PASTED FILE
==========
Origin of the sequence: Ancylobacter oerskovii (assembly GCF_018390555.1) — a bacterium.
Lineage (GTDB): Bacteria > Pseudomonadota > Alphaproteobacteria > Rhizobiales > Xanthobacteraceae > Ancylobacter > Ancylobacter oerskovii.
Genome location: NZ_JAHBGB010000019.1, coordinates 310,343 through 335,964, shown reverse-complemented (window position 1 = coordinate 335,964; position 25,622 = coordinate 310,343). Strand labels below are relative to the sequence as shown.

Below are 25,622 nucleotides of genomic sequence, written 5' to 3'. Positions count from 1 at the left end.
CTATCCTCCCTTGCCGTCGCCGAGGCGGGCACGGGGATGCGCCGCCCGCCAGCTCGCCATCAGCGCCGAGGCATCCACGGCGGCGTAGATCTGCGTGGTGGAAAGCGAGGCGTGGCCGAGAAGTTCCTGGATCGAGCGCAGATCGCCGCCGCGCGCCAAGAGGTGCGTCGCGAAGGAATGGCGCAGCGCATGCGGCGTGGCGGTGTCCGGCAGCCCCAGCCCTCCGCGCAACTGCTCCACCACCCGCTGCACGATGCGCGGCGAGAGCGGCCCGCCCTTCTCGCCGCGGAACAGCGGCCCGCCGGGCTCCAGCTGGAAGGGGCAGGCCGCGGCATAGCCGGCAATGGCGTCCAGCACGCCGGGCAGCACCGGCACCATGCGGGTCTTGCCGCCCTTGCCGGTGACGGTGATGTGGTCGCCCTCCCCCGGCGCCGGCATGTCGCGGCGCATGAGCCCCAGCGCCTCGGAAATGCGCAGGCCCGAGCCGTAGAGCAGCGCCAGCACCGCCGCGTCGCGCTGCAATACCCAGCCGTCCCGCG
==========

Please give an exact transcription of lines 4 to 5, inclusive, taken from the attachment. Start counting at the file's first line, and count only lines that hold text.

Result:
Below are 25,622 nucleotides of genomic sequence, written 5' to 3'. Positions count from 1 at the left end.
CTATCCTCCCTTGCCGTCGCCGAGGCGGGCACGGGGATGCGCCGCCCGCCAGCTCGCCATCAGCGCCGAGGCATCCACGGCGGCGTAGATCTGCGTGGTGGAAAGCGAGGCGTGGCCGAGAAGTTCCTGGATCGAGCGCAGATCGCCGCCGCGCGCCAAGAGGTGCGTCGCGAAGGAATGGCGCAGCGCATGCGGCGTGGCGGTGTCCGGCAGCCCCAGCCCTCCGCGCAACTGCTCCACCACCCGCTGCACGATGCGCGGCGAGAGCGGCCCGCCCTTCTCGCCGCGGAACAGCGGCCCGCCGGGCTCCAGCTGGAAGGGGCAGGCCGCGGCATAGCCGGCAATGGCGTCCAGCACGCCGGGCAGCACCGGCACCATGCGGGTCTTGCCGCCCTTGCCGGTGACGGTGATGTGGTCGCCCTCCCCCGGCGCCGGCATGTCGCGGCGCATGAGCCCCAGCGCCTCGGAAATGCGCAGGCCCGAGCCGTAGAGCAGCGCCAGCACCGCCGCGTCGCGCTGCAATACCCAGCCGTCCCGCG